Good morning. Here's my take on some of the stories driving the debate in politics, finance and social issues across Asia today:
Rajan's dollar splurge in India
A week after unleashing the biggest banking reforms since 2004, central bank Governor Raghuram Rajan is cheering economists on another front: by overseeing the biggest jump in foreign-exchange reserves in two years. It's a wise move aimed at the speculators who drove the rupee down to record lows in recent months. A stable currency will help contain inflation and bolster confidence in India's financial system. With reserves rising to $6.7 billion in October, Rajan is clearly telling punters looking to test his mettle to think again.
Singapore Inc. sells to Singapore Inc.
Let me see if I have this straight. Singapore's largest lender, DBS Group, is selling its remaining stake in Bank of the Philippine Islands for $681 million to GIC Pte. and Ayala Corp. That means a bank controlled by government-linked Temasek is flipping some of the stake to Singapore's sovereign wealth fund. Isn't that a matter of Singapore Inc. doing a deal with, well, Singapore Inc.? Hey, a deal is a deal, no matter what your address is, I guess.
Another storm heads to the Philippines
The Philippines can't get a break. Just as President Benigno Aquino declared a state of calamity to accelerate aid to areas devastated by Super Typhoon Haiyan, which may have killed more than 10,000 people, a fresh storm landed. The damage, and the specter of more to come, is sure to slam Asia's 13th biggest economy just as it's enjoying the global spotlight and the investment inflows that come with it. Losses could be far worse, relatively speaking, than those caused by Superstorm Sandy in the U.S. As rescue efforts continue, the world is asking how well prepared nations are for the next disaster. Here, the Atlantic takes an interesting crack at what those efforts might entail.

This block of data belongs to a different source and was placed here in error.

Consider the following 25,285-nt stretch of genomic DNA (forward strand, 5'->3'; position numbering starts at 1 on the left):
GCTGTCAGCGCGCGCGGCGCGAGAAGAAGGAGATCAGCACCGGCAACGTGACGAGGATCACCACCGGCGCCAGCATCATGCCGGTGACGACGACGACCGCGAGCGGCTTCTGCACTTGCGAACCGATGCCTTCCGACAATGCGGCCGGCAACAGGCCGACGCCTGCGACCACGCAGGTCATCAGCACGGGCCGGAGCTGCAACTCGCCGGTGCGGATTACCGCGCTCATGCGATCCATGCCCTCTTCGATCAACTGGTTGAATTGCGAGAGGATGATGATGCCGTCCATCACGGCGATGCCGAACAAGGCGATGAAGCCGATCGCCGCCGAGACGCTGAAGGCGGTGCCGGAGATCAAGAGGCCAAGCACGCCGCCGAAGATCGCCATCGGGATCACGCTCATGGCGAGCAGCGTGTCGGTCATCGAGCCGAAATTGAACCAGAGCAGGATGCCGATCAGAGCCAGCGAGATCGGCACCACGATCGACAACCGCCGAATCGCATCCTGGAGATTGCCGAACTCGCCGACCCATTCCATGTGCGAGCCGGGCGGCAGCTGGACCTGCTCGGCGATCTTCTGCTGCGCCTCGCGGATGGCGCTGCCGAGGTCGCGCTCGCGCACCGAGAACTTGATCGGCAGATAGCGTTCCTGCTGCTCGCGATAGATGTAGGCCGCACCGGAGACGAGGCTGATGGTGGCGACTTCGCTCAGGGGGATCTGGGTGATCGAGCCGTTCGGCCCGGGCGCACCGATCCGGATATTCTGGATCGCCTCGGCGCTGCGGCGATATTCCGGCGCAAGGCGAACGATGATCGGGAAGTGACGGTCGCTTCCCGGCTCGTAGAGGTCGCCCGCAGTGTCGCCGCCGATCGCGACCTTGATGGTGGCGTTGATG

American wants to be big in Japan
Entrepreneur Anis Uzzaman calls his book "Startup Bible" because the American wants young Japanese to read from it reverently each day and heed its lessons for life. And oddly, it might just be the perfect title at the perfect time as Prime Minister Shinzo Abe tries to encourage his countrymen and -women to be more innovative and less adverse to risk taking. Here's to Uzzaman, a founding member of California's Fenox Venture Capital, selling loads of books in Japan and encouraging youngsters to eschew the salaryman lifestyle of generations past.
Should Myanmar look to Belfast ?
As Myanmar's opening progresses, officials in Naypyidaw, the nation's capital, are running into a unique problem: a lack of obvious role models. Many former military states go the China route -- opening the economy without making corresponding political reforms. Myanmar is doing the opposite: It's opening socially and politically before it really even has an economy. Here's an intriguing argument for Myanmar to glean insights from Northern Ireland -- not on the economy, but its experience managing sectarian troubles like those currently plaguing the Southeast Asian nation. Aung San Suu Kyi got a first-hand look last week when the Nobel laureate visited Belfast.
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